- 12 Sep 08, 05:15 PM
At one end of the Paralympic spectrum you have sports like wheelchair rugby, rowing and wheelchair basketball where power and strength are key.
Then at the other end, you have sports like boccia.
Some people consider the sport unworthy of a place at the top table of Paralympic sport and dismiss it as just a friendly game played by people with cerebral palsy.
Yes, boccia may lack the physicality of some of the other 19 sports on offer in Beijing, but make no mistake, the skills and passion I saw on Friday as Britain won a glorious gold in the BC1/2 team play-off against Portugal assured me the sport fully deserves its place.
So what are Boccia's rules?
It's played by wheelchair users with cerebral palsy or related neurological conditions and is based on the French game of boules or petanque with the aim of the game to throw leather balls (coloured red or blue) as close as they can to the white target ball.
The balls can be moved with hands, feet or if the competitor's disability is severe, with an assistive device.
A match has four ends for individual or pairs matches and six for teams and at the completion of each end, the referee measures the distance of the balls closest to the jack and dishes out the points accordingly.
The team with the highest number of points at the end of play is the winner.
So, it sounds simple. Take it from me, it's not. I had a try in the build-up to the Athens Paralympics four years ago and embarrassed myself so much I've since left it to the experts.
Among those experts are Britain's Nigel Murray, a silver medallist in the BC2 individual competition earlier this week and his team-mates David Smith (complete with red mohican) and Dan Bentley, as well as Zoe Robinson - the fourth member of the team.
The British trio of Murray, Smith and Bentley took on Portugal, one of the world's top boccia-playing nations who won six medals in Athens and had a gold, two silvers and a bronze to their credit before this match.
In front of a crowd at the National Fencing Hall, which included Lord Coe and the Duke of Wessex, the Patron of Paralympics GB, the Brits made a nervy start.
Murray is the seasoned campaigner on the team - a former individual medallist in Sydney - and the leader on the court. His experience was even more important here with Smith (19), Bentley (24) and Robinson (18) all making their Games debut.
The master tactician encouraged his younger team-mates and they responded by taking the second end 2-0 and then upped their game in the third taking it 4-0 to lead 6-1 with some superb precise play.
Accuracy in sport is paramount at the best of times but these are athletes who do not have full control over their limb movement and yet can still propel the ball to within a hair's breath of the target.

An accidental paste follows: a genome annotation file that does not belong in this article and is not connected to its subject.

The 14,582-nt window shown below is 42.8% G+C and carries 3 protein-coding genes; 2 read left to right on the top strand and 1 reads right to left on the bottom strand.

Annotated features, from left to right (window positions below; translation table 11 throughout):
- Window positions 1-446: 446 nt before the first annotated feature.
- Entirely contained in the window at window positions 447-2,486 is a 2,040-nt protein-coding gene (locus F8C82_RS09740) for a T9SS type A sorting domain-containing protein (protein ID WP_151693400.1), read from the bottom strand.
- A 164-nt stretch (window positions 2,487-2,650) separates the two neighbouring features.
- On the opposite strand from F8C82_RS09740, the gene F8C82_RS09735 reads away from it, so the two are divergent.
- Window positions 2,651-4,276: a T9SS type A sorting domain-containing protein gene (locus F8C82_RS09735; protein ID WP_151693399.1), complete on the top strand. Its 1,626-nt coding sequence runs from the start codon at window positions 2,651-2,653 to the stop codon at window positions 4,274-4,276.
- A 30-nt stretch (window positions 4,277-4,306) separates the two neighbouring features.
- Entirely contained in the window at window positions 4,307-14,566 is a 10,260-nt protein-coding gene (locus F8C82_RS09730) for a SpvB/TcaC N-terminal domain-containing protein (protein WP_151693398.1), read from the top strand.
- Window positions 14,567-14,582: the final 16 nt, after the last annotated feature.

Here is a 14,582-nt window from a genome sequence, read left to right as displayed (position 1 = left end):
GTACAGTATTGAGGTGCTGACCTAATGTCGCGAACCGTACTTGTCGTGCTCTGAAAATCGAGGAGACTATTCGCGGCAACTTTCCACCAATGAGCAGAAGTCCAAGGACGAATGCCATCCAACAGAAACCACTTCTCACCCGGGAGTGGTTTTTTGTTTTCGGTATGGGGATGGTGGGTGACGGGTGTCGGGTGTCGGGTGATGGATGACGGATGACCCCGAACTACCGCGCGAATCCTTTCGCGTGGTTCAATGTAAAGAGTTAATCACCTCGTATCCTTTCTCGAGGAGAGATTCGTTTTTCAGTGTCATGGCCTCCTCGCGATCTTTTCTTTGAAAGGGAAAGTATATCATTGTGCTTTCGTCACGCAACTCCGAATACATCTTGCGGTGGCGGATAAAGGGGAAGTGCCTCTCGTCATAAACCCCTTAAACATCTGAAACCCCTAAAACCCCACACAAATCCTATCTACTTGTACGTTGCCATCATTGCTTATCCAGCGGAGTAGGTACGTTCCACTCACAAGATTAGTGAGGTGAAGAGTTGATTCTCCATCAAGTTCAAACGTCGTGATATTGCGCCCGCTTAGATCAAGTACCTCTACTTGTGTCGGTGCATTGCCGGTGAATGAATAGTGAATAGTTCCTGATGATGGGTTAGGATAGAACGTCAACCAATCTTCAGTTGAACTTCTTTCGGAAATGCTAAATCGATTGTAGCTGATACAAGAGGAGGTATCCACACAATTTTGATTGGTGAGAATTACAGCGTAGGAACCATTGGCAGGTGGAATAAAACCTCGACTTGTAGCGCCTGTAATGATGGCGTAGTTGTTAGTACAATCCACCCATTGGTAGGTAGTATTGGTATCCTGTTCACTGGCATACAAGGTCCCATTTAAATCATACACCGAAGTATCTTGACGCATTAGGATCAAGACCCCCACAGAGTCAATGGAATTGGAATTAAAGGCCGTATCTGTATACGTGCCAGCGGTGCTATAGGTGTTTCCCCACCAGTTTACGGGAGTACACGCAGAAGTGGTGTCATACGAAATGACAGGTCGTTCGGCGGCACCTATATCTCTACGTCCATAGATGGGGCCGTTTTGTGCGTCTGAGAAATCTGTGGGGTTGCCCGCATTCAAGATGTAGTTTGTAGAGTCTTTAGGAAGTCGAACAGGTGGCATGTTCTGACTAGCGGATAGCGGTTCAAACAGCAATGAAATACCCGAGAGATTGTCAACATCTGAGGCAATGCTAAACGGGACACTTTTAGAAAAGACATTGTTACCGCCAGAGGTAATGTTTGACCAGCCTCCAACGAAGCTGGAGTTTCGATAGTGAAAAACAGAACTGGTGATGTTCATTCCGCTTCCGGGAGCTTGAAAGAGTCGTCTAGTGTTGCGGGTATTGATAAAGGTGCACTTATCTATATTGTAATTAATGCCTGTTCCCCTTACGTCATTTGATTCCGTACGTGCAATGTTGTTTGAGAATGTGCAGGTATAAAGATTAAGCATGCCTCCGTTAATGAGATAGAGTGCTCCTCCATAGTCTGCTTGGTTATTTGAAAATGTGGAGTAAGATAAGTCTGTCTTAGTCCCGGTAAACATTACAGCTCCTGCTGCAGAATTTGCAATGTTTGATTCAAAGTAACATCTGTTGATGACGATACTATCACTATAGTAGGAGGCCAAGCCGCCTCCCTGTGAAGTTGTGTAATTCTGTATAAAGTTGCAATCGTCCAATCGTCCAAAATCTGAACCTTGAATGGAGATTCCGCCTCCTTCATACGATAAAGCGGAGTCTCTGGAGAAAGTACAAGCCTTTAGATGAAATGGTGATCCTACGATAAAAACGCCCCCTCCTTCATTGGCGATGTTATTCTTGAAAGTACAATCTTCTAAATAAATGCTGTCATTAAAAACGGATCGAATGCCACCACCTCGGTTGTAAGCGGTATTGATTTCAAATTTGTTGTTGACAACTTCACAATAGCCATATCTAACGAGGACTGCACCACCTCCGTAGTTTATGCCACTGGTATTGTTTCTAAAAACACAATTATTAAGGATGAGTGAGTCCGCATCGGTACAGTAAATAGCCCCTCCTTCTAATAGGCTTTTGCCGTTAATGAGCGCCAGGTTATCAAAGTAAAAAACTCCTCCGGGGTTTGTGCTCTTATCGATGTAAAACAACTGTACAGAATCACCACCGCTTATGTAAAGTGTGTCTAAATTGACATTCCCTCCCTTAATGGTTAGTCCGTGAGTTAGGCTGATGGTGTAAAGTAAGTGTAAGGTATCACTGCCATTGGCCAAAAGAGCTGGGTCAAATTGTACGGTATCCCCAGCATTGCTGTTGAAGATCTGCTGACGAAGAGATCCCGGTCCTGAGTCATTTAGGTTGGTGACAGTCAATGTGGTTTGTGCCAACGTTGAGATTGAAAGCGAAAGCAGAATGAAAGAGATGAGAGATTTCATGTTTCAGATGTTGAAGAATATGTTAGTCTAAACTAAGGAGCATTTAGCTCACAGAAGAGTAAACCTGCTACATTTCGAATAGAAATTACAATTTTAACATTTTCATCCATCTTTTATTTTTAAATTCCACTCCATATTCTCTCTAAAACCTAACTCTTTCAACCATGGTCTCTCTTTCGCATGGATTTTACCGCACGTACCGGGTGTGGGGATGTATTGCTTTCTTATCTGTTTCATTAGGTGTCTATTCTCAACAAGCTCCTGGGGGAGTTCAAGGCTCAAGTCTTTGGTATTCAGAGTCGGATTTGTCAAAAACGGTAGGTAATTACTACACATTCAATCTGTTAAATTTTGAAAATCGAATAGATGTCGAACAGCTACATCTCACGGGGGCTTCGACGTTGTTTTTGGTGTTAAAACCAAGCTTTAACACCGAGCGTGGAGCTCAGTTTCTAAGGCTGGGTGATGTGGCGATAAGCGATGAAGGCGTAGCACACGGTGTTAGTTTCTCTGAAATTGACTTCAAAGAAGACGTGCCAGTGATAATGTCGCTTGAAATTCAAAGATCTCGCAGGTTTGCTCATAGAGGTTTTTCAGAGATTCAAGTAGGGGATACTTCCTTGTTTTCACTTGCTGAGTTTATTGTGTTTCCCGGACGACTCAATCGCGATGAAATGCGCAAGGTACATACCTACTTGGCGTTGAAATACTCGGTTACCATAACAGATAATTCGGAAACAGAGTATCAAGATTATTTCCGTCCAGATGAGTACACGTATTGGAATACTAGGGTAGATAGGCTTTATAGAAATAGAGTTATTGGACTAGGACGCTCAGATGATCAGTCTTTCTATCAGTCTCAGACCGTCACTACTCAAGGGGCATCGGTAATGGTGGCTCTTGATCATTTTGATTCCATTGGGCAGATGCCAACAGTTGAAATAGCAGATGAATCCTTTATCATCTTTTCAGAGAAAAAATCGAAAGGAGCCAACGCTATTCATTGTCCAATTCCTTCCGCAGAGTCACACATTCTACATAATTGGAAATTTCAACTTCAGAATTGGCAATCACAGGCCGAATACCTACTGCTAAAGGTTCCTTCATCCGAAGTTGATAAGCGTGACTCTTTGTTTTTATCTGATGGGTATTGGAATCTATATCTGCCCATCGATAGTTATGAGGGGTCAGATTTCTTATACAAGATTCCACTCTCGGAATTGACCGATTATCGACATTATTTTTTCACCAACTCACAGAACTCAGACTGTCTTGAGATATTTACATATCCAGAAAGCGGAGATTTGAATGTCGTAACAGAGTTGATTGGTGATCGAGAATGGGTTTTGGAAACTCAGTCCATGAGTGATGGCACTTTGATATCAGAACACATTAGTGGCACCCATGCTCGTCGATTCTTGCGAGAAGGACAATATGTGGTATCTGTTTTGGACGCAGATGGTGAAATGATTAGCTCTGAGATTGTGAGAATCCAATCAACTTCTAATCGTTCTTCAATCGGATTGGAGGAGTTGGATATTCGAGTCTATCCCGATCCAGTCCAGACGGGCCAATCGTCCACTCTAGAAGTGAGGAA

Amid all the tension, the players showed the typical passion of sport when they played a winning shot and the crowd were also full of enthusiasm and appreciatiion of the efforts on show.
Having earned their advantage, GB maintained their composure and although they lost the fourth end 1-0, they won the fifth end 2-0 to put them 8-2 ahead and close to victory.
Portugal needed a spectacular final end to force a play-off, but fell short and it was Murray and co who were left celebrating a sweet sweet victory.
Smith, who made his international debut aged 14, is now a Paralympic champion and told me afterwards that some of the wheelchair basketball team came to watch one of their matches and were surprised at how exciting it was.
"It is a simple game but the skill and technical element and the tactics are extreme," he said.
Team manager and coach Jacqueline Lynn, wiping back the tears, said she hoped the win would help to increase the sport's profile towards London 2012.
"Boccia provides an outlet for very talented athletes with severe disabilities and it keeps them involved in sport," she said.
"Athletics and swimming have no longer a lot of classes for severe disabilities so I think boccia has a fantastic opportunity. It is a performance sport and attracts performance athletes.
"If it wasn't for boccia, very few of these athletes would have a chance to compete at a Paralympics."
But I think I will leave the final word to Nigel Murray, who goes home from Beijing with a gold and a silver and the sport in a healthy state.
"People with our disabilities are no different to any other indiviudal and we aspire to be the best in what we do," he said.
"There are other sports but we have found boccia the sport that suits us. We love playing it and being together and we are proud to be boccia players and are not ashamed to say it."
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